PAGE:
Rapid population growth coupled with economic development has developed many environmental issues owing to the unrestricted growth of industrialisation and urbanisation. Agricultural expansion and excesses along with deforestation have created an ecological imbalance across the world and has become a main point of focus for many industrialised countries.
According to estimates, India’s population will rise to 1.26 billion by 2016. Experts believe that India will have the highest population in the world with China ranking second by 2050. This population increase will put a lot of pressure on the country’s ecological environment. In addition, water shortages, air and noise pollution, deforestation leading to excess of carbon dioxide gases, soil exhaustion and the release of carbon monoxide from the thermal power stations are all severely impacting on the environment. Although the government has started to implement laws and guidelines to address these issues such as noise level restrictions in both rural and urban areas, many more norms need to be put in place to help the country’s ecology without impacting negatively on its economic growth.
Apart from the Central Government, State Governments such as Andhra Pradesh Government, Karnataka Government as well as fuel companies are coming up with options to reduce the release of carbon dioxide, carbon monoxide, nitrous oxide and other harmful gases in the environment. Delhi has introduced ultra-low sulphur diesel aimed at curbing air pollution.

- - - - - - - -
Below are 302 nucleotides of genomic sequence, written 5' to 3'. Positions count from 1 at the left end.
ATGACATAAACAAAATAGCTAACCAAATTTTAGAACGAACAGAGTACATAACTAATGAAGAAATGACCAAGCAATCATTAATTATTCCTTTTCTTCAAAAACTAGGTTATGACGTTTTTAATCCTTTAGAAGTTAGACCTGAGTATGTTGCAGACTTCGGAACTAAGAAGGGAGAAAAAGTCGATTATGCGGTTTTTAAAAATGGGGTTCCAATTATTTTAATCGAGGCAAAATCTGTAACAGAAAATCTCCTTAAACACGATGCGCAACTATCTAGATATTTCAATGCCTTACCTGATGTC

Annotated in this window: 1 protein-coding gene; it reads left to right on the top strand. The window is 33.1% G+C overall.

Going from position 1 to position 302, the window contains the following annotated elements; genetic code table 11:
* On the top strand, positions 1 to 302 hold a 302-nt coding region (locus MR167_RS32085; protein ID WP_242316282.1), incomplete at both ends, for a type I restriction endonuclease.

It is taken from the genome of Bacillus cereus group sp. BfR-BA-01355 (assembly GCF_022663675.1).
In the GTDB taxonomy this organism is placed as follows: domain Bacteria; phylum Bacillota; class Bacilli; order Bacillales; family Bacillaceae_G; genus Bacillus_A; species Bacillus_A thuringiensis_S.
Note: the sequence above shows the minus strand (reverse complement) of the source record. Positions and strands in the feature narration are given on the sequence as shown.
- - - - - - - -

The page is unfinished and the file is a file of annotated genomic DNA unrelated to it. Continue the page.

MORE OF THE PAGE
Unfortunately environmental restrictions can sometimes be seen as obstacles and barriers to economic growth. However, a realistic balance needs to be found and India has to follow in the footsteps of other industrialised countries. Many scientific and technological advances are being made every day to find new alternative and environmentally-friendly solutions.
Discovering renewable types of energy such as wind, solar and hydro-power has played a major role and nowadays, many companies make use of these to limit the impact they have on the environment. The usage of Hybrid Electric Vehicles is also very environment friendly thanks to their electric propulsion systems instead of combustion engines. Looking at other areas, many steelworks use fewer raw materials, less water and power. Nuclear plants provide energy instead of coal, thus, contributing less to the greenhouse effect. In India, over thirteen major cities with Bharat Stage III emission regulations follow Bharat Stage V standards while the rest of India follows Bharat Stage III rules. India is indeed taking the steps to find the best solution for effective reduction of global warming and persistent growth of economy at the same time. However, ultimately these initiatives and responsibility also need to be passed down to the population and each individual needs to be accountable for the environment they live in.